San Antonio Educators Have Overwhelmingly Lost Faith In SAISD Leadership

Updated: Oct 29, 2018

If you care about public education, you should have too.

Image courtesy of the San Antonio Alliance of Teachers and Support Personnel

According to the San Antonio Alliance of Teachers and Support Personnel, 77% of the 966 SAISD teachers and support personnel who responded to an open poll in May said that they disagree with the statement “I have confidence in SAISD Superintendent Pedro Martinez”. 53% of those strongly disagreed.


In contrast, 10.4 % agreed with the statement, of whom 6.4% strongly agreed.


One in ten SAISD educators express confidence in Superintendent Martinez. One in twenty profess strong support. Let that sink in. Think about what that means. Almost eight out of ten educators in one of San Antonio’s largest districts have no confidence in the Superintendent’s leadership. It’s worth remembering that statistic when you read about Mr Martinez’s support from the “business community”, or from his rubber stamp of a board, none of whom spend their days educating San Antonio’s young people.


One in ten SAISD educators express confidence in Superintendent Martinez. One in twenty profess strong support. Let that sink in.

75% of those surveyed disagreed with the statement, “I have confidence in the SAISD Board of Trustees”. That's almost eight in ten educators working in the campuses at the heart of our communities.


Think about what that means when you consider the extent to which district leadership steamrolls its plans over teacher, parent, and community opposition.


SAISD's board and superintendent are arguing through their actions that they know better than everyone else what is needed for our schools and communities. When they refuse to consult with parents, teachers, students, and community members, they send a message that democratic input is unnecessary in the public's schools.


We need to transform public education, not just in terms of academic performance, and funding equity, but in terms of the way in which public schools manifest the people’s will.

It’s an extraordinarily patronizing and paternalistic idea. And most importantly, it’s fundamentally anti-democratic. The idea that decision-making in public institutions should be so concentrated that it allows for no meaningful participation by the majority of stakeholders is a threat not only to public education, but to the idea that a public sphere should exist at all - to the idea that the people should have a role to play in shaping the decisions that directly impact all of us.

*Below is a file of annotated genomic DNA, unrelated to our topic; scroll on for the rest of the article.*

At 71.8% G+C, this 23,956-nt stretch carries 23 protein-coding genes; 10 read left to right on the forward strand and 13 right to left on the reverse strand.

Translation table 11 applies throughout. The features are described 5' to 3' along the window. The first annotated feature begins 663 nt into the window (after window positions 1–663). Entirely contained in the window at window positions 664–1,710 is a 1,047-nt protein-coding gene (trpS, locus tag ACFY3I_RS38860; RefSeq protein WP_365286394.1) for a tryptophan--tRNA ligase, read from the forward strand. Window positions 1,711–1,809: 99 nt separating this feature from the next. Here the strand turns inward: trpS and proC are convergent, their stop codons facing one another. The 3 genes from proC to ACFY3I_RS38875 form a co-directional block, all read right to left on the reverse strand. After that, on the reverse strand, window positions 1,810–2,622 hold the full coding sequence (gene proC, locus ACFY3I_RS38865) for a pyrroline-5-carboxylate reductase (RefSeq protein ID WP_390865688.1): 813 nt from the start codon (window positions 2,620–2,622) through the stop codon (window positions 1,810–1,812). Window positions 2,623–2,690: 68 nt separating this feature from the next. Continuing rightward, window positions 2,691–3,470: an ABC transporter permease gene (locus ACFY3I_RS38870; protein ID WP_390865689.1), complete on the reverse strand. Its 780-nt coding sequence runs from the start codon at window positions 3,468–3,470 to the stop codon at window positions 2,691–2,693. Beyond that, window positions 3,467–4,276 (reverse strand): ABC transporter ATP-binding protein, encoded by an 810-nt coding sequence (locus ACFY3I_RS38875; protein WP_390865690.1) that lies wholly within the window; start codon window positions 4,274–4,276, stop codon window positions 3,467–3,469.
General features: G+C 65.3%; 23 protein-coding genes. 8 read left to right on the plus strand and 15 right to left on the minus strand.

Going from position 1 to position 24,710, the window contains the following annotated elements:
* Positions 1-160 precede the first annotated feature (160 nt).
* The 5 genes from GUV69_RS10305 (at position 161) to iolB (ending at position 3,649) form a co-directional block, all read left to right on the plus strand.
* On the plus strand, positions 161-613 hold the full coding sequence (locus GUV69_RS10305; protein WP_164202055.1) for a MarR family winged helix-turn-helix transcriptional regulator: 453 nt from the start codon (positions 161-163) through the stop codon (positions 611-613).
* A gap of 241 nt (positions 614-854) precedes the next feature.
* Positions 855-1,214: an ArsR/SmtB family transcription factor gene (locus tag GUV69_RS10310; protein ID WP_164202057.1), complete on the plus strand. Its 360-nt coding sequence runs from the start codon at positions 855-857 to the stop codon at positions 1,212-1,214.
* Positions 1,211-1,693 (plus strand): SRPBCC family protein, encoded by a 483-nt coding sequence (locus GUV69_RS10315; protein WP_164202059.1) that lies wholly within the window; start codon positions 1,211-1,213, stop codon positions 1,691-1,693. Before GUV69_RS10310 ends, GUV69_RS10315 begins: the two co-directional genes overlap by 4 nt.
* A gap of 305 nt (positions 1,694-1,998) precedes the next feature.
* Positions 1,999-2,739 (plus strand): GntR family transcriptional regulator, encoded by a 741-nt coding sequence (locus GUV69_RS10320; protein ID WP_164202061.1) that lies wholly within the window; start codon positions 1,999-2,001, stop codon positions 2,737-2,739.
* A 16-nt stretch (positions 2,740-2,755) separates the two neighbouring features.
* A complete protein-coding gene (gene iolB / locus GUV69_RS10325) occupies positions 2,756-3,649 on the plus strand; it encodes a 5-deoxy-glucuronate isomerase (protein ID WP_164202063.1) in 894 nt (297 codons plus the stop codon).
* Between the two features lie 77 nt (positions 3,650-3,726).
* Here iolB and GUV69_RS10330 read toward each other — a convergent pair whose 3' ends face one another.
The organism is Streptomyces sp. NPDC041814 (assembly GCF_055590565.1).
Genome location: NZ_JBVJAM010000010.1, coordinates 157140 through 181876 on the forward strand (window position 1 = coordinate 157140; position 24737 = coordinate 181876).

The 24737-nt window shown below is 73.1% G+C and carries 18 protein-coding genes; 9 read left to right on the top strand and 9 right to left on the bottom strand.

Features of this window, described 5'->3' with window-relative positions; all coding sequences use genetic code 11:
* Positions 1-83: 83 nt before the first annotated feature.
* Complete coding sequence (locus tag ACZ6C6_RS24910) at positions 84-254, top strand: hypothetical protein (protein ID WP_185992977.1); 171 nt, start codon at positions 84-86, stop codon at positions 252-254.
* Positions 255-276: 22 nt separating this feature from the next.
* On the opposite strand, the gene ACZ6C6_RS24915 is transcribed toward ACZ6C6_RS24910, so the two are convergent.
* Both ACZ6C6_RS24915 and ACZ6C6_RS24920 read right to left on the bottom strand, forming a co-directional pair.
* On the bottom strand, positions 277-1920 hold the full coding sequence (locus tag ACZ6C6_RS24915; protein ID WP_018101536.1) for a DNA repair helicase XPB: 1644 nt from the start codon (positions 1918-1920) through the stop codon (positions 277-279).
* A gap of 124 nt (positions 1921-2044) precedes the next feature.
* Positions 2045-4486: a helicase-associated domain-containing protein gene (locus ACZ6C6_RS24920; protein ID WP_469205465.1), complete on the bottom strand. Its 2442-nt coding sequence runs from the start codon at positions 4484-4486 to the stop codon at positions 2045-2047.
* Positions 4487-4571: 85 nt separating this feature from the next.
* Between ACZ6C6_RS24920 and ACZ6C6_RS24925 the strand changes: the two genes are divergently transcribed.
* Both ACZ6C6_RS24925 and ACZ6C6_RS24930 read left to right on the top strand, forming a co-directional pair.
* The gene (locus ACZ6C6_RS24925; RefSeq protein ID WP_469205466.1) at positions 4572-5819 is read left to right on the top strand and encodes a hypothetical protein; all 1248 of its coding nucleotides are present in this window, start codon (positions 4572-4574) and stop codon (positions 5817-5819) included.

We need to transform public education, not just in terms of academic performance, and funding equity, but in terms of the way in which public schools manifest the people’s will.


It’s our contention that public schools belong to the people - an idea that seems anathema to many school leaders these days. We’re a small editorial collective committed to expanding the scope of democratic public participation in public life - that’s what this new site has been created to do - and we’ll be publishing the voices of students, teachers, parents, and community members that are too often excluded from participation in these conversations.


We’re going to be arguing for democracy. And it’s probably time to think about whose side you’re on.

We’re going to make the case for expanding community control of education. In the current neoliberal climate we expect to find ourselves in conflict with concentrations of private power, and with their representatives in the institutions that control and shape public policy.


We’re going to be arguing for democracy. And it’s probably time to think about whose side you’re on.


F O R   P U B L I C   E D U C A T I O N 

Public education should aim to transform social reality. Educación Popular is a space for all those who seek to ensure that public schools and universities fulfill their potential for transformative social change.